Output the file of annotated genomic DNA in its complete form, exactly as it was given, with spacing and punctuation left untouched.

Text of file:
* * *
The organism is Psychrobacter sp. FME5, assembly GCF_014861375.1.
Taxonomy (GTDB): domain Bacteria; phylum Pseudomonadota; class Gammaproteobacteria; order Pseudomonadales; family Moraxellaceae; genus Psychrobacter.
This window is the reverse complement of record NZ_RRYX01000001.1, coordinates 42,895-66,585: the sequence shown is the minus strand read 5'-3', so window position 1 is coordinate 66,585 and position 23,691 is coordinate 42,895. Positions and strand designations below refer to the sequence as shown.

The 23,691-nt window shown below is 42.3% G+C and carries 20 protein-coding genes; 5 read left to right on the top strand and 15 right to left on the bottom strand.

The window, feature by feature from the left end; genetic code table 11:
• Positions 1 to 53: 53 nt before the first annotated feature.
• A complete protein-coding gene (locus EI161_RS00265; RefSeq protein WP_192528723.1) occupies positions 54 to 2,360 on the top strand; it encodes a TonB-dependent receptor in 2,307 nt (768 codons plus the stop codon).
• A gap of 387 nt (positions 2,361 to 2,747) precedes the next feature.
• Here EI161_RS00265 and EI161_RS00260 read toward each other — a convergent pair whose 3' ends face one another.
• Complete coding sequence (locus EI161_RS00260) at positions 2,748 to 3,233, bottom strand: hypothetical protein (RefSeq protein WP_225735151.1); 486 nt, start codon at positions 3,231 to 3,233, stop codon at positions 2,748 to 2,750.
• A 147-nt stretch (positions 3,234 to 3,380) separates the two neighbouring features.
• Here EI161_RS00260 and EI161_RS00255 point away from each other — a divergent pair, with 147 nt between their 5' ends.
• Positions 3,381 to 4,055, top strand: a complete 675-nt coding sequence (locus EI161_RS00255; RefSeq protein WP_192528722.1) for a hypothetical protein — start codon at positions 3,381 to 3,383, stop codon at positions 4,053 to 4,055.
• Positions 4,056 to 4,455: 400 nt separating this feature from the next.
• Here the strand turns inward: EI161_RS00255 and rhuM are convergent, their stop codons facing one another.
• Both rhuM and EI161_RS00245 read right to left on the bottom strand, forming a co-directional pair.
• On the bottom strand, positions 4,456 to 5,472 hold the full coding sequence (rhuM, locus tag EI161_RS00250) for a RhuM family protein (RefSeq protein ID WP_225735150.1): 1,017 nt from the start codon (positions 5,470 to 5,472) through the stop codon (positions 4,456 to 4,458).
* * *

The organism is Psychrobacter sp. FME5, assembly GCF_014861375.1.
Taxonomy (GTDB): domain Bacteria; phylum Pseudomonadota; class Gammaproteobacteria; order Pseudomonadales; family Moraxellaceae; genus Psychrobacter.
This window is the reverse complement of record NZ_RRYX01000001.1, coordinates 42,895-66,585: the sequence shown is the minus strand read 5'-3', so window position 1 is coordinate 66,585 and position 23,691 is coordinate 42,895. Positions and strand designations below refer to the sequence as shown.

The 23,691-nt window shown below is 42.3% G+C and carries 20 protein-coding genes; 5 read left to right on the top strand and 15 right to left on the bottom strand.

The window, feature by feature from the left end; genetic code table 11:
• Positions 1 to 53: 53 nt before the first annotated feature.
• A complete protein-coding gene (locus EI161_RS00265; RefSeq protein WP_192528723.1) occupies positions 54 to 2,360 on the top strand; it encodes a TonB-dependent receptor in 2,307 nt (768 codons plus the stop codon).
• A gap of 387 nt (positions 2,361 to 2,747) precedes the next feature.
• Here EI161_RS00265 and EI161_RS00260 read toward each other — a convergent pair whose 3' ends face one another.
• Complete coding sequence (locus EI161_RS00260) at positions 2,748 to 3,233, bottom strand: hypothetical protein (RefSeq protein WP_225735151.1); 486 nt, start codon at positions 3,231 to 3,233, stop codon at positions 2,748 to 2,750.
• A 147-nt stretch (positions 3,234 to 3,380) separates the two neighbouring features.
• Here EI161_RS00260 and EI161_RS00255 point away from each other — a divergent pair, with 147 nt between their 5' ends.
• Positions 3,381 to 4,055, top strand: a complete 675-nt coding sequence (locus EI161_RS00255; RefSeq protein WP_192528722.1) for a hypothetical protein — start codon at positions 3,381 to 3,383, stop codon at positions 4,053 to 4,055.
• Positions 4,056 to 4,455: 400 nt separating this feature from the next.
• Here the strand turns inward: EI161_RS00255 and rhuM are convergent, their stop codons facing one another.
• Both rhuM and EI161_RS00245 read right to left on the bottom strand, forming a co-directional pair.
• On the bottom strand, positions 4,456 to 5,472 hold the full coding sequence (rhuM, locus tag EI161_RS00250) for a RhuM family protein (RefSeq protein ID WP_225735150.1): 1,017 nt from the start codon (positions 5,470 to 5,472) through the stop codon (positions 4,456 to 4,458).